Spot PC, NetApp’s Cloud-Based VDI, Now Ready For MSPs
Joseph F. Kovar
‘We saw the opportunity to combine the core CloudJumper technology with Spot to let MSPs and others manage virtual desktops in the cloud with all the key components, including security, optimization, data management, application management and resource utilization,’ says Jon Bock, vice president of marketing for Spot by NetApp.
NetApp Tuesday released Spot PC, a cloud-based Desktop-as-a-Service offering targeting MSPs.
Spot PC, which was unveiled last July, brings together two NetApp acquisitions from 2020, said Jon Bock, vice president of marketing for Spot by NetApp.
The first is Spot, which drives continuous optimization of workloads running on a public cloud while ensuring that those applications follow customer service-level agreements and service-level objectives. It takes advantage of compute spot instances available from Amazon Web Services, Microsoft Azure and Google Cloud Platform. Those spot instances gave the company its name.
The second is CloudJumper, which developed cloud software for managing virtual desktop infrastructure across AWS, Microsoft Azure and Google Cloud.
The general availability of Spot PC comes as businesses are looking to move remote desktop PC operations to the cloud while at the same time not wanting to build the necessary infrastructure on their own, Bock told CRN.
“We saw the opportunity to combine the core CloudJumper technology with Spot to let MSPs and others manage virtual desktops in the cloud with all the key components, including security, optimization, data management, application management and resource utilization,” he said. “We provide all the components to help MSPs and some enterprises offer remote desktop solutions.”
Prior to its acquisition by NetApp, CloudJumper provided the technology and tools with some components to automate the delivery of virtual desktops, said Jeff Treuhaft, general manager for Spot PC.
“But when it comes to automating the public cloud and automating the entire solution, this is a first for NetApp,” Treuhaft told CRN.
Spot PC is a significant opportunity for MSPs, Treuhaft said.
“MSPs tell us that building a solution around cloud-based desktops is getting more and more complex,” he said. “Getting security from the cloud to the endpoint at the scale necessary to be successful is really complex. Handing MSPs more tools and buttons doesn’t help. NetApp not only has CloudJumper technology, but also Azure NetApp Files storage service and NetApp Cloud Insights.”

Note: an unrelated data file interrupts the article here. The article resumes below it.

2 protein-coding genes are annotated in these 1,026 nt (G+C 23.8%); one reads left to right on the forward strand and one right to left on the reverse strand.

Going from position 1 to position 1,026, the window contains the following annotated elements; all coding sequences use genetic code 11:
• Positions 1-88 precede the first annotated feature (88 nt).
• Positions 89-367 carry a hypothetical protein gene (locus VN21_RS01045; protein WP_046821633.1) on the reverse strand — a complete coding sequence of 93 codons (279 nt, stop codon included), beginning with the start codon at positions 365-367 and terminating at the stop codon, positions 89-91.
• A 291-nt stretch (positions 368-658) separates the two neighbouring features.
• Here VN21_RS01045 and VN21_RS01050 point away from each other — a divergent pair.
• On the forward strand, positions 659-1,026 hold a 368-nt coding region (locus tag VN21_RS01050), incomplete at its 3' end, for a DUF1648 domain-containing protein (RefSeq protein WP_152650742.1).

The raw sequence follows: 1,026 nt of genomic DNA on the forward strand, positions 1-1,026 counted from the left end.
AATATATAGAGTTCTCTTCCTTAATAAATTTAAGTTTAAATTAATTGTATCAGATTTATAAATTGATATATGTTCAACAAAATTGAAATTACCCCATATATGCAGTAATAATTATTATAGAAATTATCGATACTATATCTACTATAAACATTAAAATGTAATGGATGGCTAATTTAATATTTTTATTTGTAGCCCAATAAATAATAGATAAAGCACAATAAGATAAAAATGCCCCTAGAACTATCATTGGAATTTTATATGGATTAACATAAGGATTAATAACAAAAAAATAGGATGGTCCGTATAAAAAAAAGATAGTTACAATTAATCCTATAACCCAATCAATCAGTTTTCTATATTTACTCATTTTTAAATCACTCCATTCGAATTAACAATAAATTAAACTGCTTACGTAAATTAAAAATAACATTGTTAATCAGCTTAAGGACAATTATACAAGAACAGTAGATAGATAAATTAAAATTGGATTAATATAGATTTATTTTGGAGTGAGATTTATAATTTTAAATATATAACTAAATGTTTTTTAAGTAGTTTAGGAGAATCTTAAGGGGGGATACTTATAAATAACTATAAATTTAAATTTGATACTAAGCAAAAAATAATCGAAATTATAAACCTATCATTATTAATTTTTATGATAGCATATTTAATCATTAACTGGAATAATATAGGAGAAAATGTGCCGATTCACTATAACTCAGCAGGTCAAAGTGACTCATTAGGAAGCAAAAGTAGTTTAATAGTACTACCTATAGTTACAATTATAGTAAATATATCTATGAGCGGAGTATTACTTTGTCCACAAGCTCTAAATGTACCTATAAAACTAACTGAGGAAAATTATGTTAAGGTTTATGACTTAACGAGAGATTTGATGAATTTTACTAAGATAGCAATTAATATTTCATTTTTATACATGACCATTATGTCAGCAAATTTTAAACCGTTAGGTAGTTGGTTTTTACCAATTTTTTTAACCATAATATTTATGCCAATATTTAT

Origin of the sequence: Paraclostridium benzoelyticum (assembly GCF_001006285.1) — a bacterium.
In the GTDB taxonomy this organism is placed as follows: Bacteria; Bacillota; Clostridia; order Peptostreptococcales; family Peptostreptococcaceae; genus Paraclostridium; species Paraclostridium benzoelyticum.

NetApp has integrated the best of Azure cloud with the components in the Azure Marketplace and the best in NetApp technology to offer a pre-packaged virtual desktop as a service for MSPs, Treuhaft said.
“MSPs don’t need to be experts,” he said. “We’ve integrated the back end so MSPs can focus on their customers.”
Spot PC will be available in three versions, Treuhaft said.
The first is the shared user or pooled user version in which one license can be transferred from user to user, such as during a call center shift change or for contract workers. The second is a license assigned to a single employee who can use it any time and from anywhere. The third is for technical workers who need desktops with one or more GPUs for higher-end applications such as AutoCAD, he said.
The general availability of Spot PC means sales of the technology can now move into high gear, said John Woodall, vice president of engineering and NetApp enablement at General Datatech, a Dallas-based MSP and NetApp channel partner.
Sales of NetApp’s Spot PC technology is use-case-driven, Woodall told CRN.
“We see it going into call centers or for customers with a large contract workforce where they want to open their virtual desktops in the cloud,” he said. “It’s yet another indication of the depth and breadth of NetApp’s cloud technology.”
Virtual desktops in the cloud is a growth area, and General Datatech has discussed it with customers, Woodall said.
“Going into general availability helps,” he said. “Before general availability, we talked with customers who expressed interest. Now we can get marketing behind it and discuss it at events.”
For IT practitioners, ITOps are increasingly merging into CloudOps, which makes Spot PC virtual Desktop-as-a-Service a good play, Woodall said.
“Almost everyone uses Windows and Office 365,” he said. “Customers are looking at options, and all the options today are subscription-based. It’s the same with Google Workspot and others. Spot PC leverages Spot, and integrates with NetApp’s Cloud Insights, its data classification technologies and its ransomware technologies. And it includes Windows Defender as a complete offering.”
Spot PC is addressing the growth area of virtual desktop in the cloud, and is a well-thought-out offering, Woodall said.
“It’s economically disruptive and technically disruptive,” he said.